A current emphasis in nuclear medicine is to better match the physical lifetime of the radionuclides used in vivo for diagnosis and treatment to the biological lifetime of the diagnostic procedure or to minimize radiation dose to areas other than those to be treated. In many cases the biological lifetime is on the order of minutes. Since the direct production of radionuclides with half lives of minutes requires the user to be near a suitable reactor or accelerator, this study was undertaken to produce short-lived radionuclides indirectly. If a long-lived radionuclide decays into a short-lived radionuclide, quick separation of the daughter activity from the parent enables the user to have a short-lived daughter while freeing him from the constraint of proximity to a cyclotron. Systems where a short-lived daughter is separated from a long-lived parent are called radionuclide generators. Two generator systems were developed for use in nuclear medicine, one in diagnostic work and the other for therapeutic work. The yield and breakthrough characteristics were within the limits required to minimize unnecessary radiation exposure in patients. Two parent radionuclides were produced using 4 He beams available from medium energy cyclotrons. The yield was high enough to produce generators that would be useful in clinical applications

  15. Exchange of certain radionuclides between environment and freshwater algae

    International Nuclear Information System (INIS)

    Marchyulenene, E. D.P.

    1978-01-01

    Data on the dynamics and levels of accumulation of strontium, cesium, cerium and ruthenium radionuclides by Charophyta and Cladophora fresh-water algae are presented. An attempt has been made to investigate some processes that accompany the accumulation of radionuclides by plants. Under experimental conditions, the intensity and levels of radionuclide accumulation can be presented in the following order: 144 Ce> 106 Ru> 90 Sr> 137 Cs. The dynamics of radionuclide accumulation varied greatly with the radionuclide and the algae species studied. The 144 Ce accumulation coefficients (AC) in the course of experiment (from 3 hours to 16 days) increased 8-, 9-, 23.4-, 27-, 14.3- and 20.4-fold for Cladophora glomerata, Nitella syncarpa, Nitellopsis obtusa, Chara vulgaris, Ch. rudis, and Ch. aspera, respectively. In the case of 106 Ru, AC for C.glomerata, N. syncarapa, Ch. vulgaris and Ch. rudis increased 34-, 18-,24- and 23-fold, respectively. In all algae species studied the equilibrium of radionuclide accumulation was attained after 2-4 days of experiment. Levels of accumulated 90 Sr and 137 Cs in most species depended on the season while that of 144 Cs and 106 Ru remained constant throughout the vegetation period. The levels of radionuclide elimination, like the accumulation levels, are shown to depend on both isotopes and algae species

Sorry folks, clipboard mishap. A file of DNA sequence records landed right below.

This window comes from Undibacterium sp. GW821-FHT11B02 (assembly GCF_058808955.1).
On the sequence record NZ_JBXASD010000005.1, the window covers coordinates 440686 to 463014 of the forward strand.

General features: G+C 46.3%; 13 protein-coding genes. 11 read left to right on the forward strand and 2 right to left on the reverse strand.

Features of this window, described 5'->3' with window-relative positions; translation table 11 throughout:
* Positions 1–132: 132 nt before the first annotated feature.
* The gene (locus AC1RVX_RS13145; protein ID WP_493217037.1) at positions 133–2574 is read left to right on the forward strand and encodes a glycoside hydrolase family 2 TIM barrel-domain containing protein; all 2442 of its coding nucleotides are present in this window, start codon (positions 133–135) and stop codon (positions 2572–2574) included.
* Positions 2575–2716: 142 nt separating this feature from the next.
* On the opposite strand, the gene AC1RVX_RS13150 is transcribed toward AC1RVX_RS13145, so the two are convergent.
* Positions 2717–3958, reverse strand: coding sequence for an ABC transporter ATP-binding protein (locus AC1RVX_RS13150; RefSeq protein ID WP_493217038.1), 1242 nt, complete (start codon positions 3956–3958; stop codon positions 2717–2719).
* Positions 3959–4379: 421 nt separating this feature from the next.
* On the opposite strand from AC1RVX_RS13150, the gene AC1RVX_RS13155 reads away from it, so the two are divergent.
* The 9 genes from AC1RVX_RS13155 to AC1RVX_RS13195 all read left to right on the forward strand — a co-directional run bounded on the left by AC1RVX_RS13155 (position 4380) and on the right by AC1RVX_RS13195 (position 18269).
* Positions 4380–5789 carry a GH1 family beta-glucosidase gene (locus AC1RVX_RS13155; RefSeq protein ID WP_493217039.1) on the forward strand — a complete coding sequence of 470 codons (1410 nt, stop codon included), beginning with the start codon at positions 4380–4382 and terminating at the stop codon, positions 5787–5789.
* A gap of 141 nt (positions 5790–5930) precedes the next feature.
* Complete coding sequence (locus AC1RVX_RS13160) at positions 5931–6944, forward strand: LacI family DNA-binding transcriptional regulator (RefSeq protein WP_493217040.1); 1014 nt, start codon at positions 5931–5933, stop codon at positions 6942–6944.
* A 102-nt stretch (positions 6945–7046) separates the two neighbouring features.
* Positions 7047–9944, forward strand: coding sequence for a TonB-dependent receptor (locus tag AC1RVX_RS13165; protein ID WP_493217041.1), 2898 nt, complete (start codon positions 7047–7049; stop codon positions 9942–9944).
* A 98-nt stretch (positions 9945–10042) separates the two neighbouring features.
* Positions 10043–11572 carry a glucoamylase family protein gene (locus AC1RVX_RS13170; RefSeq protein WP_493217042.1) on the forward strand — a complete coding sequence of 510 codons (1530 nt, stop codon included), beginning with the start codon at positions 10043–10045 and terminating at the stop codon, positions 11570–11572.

16. Radionuclide Therapy. Chapter 19

    Energy Technology Data Exchange (ETDEWEB)

    Flux, G.; Du, Yong [Royal Marsden Hospital and Institute of Cancer Research, Surrey (United Kingdom)

    2014-12-15

    Cancer has been treated with radiopharmaceuticals since the 1940s. The radionuclides originally used, including 131I and 32P, are still in use. The role of the physicist in radionuclide therapy encompasses radiation protection, imaging and dosimetry. Radiation protection is of particular importance given the high activities of the unsealed sources that are often administered, and must take into account medical staff, comforters and carers, and, as patients are discharged while still retaining activity, members of the public. Regulations concerning acceptable levels of exposure vary from country to country. If the administered radiopharmaceutical is a γ emitter, then imaging can be performed which may be either qualitative or quantitative. While a regular system of quality control must be in place to prevent misinterpretation of image data, qualitative imaging does not usually rely on the image corrections necessary to determine the absolute levels of activity that are localized in the patient. Accurate quantitative imaging is dependent on these corrections and can permit the distribution of absorbed doses delivered to the patient to be determined with sufficient accuracy to be clinically beneficial.

  17. Emissions of the corrosion radionuclides in an atmosphere

    International Nuclear Information System (INIS)

    Vardanyan, M.

    2010-01-01